Darrow goes on to say, “Electronic medical records have been challenging to connect to one another because of the way they were born. The original idea was not to generate a national patient identity that would allow the same patient to be identified as such from one system to another. There was no original standard for what the medical records would do and how they would interoperate with each other.

The government and the healthcare industry have recognized the problem. That’s where the work of the next few years will be. We’re making progress. At this point, I have patients who come to see me in the office. I can pull their information from a number of systems throughout  the New York area as well as nationwide.”

Telehealth

Telemedicine is the practice of caring for patients remotely when the provider and patient are not physically present with each other. This HIPPA compliant video technology enables clinicians to consult with their patients effectively. Patients can follow-up with their doctor through a video visit instead of making the trip to the hospital or clinician’s office. Patients can get an on-demand video visit with emergency trained doctors. A doctor can have virtual communication with a specialist. Or a stroke specialist can be transported in to participate in the care of an emergency room patient. All of these things are possible today.

 

The Main Benefit of VDI
VDI Planning: 4 Key Pitfalls to Avoid
What is VDI?

Virtual Desktop Infrastructure (VDI) enables virtualized desktops hosted on remote servers on the Internet.  Reducing the need for hardware while improving flexibility, VDI offers practical benefits as well as a hefty return on investment. There is a strong business case to be made. According to the IDC, “The Business Value of VMware Horizon,” of January 2016, there is a 5-year return-on-investment of 413 percent. On average, the virtualized desktop costs 71 percent less to buy, deploy, support, maintain, and use over a 5-year period. This is on a per-device basis. Users spend 76 percent less time on device application log-ins. VDI enables companies to make full use of human capital while preventing many IT-related issues. We need all the help we can get to unlock the massive human assets such as talent, empathy, and creativity. You know, the things computers aren’t that good at. There are indeed great advantages to moving to a DaaS environment. There are also many opportunities for making mistakes along the way. Let’s take a look at the 4 most common pitfalls associated with VDI migration.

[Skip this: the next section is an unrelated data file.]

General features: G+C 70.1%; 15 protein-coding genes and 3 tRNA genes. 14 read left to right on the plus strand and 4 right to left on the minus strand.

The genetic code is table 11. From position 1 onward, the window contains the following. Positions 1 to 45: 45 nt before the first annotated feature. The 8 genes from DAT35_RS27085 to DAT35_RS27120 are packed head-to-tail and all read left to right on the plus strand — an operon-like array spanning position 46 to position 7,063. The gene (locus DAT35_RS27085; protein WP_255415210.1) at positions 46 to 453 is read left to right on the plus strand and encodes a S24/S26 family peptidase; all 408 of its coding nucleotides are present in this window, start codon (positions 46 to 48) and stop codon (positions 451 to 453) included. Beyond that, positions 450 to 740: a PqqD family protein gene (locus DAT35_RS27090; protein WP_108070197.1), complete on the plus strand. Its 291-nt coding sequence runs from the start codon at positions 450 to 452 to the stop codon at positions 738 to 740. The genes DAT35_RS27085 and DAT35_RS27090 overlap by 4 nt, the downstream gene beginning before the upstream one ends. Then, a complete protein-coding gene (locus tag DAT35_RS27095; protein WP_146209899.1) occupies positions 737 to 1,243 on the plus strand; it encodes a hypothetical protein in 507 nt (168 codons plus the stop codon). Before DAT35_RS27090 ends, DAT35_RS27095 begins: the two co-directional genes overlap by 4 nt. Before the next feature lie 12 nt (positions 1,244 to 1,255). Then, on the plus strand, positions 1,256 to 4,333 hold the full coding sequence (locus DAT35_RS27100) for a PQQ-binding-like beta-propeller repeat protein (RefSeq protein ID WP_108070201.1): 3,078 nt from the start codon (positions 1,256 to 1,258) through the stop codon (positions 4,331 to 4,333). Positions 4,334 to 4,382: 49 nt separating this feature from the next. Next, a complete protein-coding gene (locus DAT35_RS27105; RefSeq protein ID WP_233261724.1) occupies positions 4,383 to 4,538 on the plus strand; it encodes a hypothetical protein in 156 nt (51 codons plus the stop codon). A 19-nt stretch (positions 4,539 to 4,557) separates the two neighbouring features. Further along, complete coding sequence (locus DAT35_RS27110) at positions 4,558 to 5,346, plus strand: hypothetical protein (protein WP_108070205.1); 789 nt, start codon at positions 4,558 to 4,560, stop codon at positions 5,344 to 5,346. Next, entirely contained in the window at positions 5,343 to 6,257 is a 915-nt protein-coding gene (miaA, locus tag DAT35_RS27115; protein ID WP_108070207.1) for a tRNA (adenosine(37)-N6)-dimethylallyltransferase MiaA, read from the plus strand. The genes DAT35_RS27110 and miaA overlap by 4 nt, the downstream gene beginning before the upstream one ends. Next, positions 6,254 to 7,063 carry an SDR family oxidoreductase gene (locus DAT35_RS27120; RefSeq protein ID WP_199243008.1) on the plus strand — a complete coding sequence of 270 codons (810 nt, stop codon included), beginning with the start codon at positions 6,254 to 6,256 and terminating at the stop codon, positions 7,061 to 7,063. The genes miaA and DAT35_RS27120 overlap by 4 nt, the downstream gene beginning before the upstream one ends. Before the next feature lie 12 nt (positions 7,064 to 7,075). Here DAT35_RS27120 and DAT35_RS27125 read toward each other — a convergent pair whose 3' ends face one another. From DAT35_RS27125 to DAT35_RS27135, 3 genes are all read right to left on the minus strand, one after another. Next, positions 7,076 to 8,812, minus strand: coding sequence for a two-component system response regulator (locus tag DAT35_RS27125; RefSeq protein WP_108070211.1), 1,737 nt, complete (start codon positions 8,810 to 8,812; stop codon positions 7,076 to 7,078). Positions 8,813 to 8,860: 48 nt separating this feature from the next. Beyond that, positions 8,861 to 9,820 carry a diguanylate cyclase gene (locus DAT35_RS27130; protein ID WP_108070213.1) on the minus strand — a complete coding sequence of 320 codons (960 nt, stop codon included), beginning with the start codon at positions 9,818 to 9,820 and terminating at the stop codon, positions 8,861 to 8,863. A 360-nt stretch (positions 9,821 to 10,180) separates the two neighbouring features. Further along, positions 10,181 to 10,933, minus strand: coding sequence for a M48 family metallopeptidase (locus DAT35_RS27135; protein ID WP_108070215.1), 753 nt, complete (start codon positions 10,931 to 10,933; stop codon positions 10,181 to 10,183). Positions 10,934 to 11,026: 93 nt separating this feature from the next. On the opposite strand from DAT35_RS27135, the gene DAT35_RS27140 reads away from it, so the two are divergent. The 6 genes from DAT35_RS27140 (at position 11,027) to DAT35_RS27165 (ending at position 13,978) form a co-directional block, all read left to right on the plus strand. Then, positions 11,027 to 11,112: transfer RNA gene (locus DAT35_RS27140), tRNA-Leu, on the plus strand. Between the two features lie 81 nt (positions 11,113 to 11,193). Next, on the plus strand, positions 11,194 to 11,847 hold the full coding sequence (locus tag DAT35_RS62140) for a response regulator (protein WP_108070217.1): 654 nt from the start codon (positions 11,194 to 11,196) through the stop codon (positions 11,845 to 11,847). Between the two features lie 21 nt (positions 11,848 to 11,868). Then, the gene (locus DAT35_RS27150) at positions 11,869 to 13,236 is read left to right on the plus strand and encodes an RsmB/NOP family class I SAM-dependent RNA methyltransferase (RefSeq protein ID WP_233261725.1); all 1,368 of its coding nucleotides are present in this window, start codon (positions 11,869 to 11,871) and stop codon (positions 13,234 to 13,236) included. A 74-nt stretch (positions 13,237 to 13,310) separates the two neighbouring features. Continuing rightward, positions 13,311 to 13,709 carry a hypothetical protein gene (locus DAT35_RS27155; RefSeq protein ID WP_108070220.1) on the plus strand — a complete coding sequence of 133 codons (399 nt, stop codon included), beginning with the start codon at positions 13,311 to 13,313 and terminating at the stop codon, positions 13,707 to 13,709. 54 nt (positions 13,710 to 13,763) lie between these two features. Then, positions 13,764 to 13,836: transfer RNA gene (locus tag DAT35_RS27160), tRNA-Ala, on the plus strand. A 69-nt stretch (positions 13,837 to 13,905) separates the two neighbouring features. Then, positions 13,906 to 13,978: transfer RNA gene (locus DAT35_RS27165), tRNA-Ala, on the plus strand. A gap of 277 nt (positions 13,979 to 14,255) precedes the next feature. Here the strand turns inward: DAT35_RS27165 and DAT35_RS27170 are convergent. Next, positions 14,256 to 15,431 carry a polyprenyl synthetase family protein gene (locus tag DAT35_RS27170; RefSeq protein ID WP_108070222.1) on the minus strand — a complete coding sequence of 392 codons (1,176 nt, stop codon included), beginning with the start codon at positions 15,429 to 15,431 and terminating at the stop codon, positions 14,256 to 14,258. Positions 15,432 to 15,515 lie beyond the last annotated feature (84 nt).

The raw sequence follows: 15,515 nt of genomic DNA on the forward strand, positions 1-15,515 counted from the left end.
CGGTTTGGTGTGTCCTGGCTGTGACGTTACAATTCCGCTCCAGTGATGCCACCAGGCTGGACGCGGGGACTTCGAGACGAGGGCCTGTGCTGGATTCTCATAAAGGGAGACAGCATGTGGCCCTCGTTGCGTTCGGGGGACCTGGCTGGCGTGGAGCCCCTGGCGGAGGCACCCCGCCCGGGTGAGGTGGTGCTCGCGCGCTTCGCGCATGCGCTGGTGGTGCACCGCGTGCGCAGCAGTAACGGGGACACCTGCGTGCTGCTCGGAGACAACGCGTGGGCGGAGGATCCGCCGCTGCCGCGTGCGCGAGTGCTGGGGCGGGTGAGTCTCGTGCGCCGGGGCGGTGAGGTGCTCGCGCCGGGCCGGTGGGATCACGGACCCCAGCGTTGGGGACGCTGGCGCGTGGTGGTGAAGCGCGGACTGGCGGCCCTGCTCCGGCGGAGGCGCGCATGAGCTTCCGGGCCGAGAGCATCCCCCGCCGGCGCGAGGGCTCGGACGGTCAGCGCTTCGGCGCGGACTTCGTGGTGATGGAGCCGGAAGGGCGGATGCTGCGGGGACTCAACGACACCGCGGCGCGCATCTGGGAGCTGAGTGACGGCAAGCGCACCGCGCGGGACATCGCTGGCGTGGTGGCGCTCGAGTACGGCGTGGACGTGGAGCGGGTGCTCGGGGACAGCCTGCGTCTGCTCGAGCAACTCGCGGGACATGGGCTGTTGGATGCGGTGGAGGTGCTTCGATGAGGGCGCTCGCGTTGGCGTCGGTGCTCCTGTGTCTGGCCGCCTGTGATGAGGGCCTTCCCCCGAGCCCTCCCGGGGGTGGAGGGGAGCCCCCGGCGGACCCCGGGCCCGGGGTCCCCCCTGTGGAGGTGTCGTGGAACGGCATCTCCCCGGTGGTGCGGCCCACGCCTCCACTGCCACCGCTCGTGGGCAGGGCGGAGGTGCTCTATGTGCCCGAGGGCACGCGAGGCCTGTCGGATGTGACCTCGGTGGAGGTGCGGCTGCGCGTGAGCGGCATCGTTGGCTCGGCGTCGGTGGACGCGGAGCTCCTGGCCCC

A TechRepublic article cites a lack of planning as a major pitfall of VDI integration.  The article went on to report that companies failed to plan for enough resources. Don’t provision for today or tomorrow. Design an infrastructure that will serve your needs next year and for the years ahead. That article was from 2013. It is just as relevant today.

Decide what are the priorities in your VDI environment.

The problem with most VDI implementation is lack of planning. Internal stakeholders should begin with a comprehensive assessment of the IT environment. Also, consider the individual desktop environment. The VDI landscape has changed over the years. Planning and project management are the key to a successful VDI adoption. The initial steps start with an internal dialogue. It’s a good idea to bring in outside expert advice early in the process. Each company is unique. There are different demands and different expectations. The time and effort put into VDI planning will pay incredible dividends for years.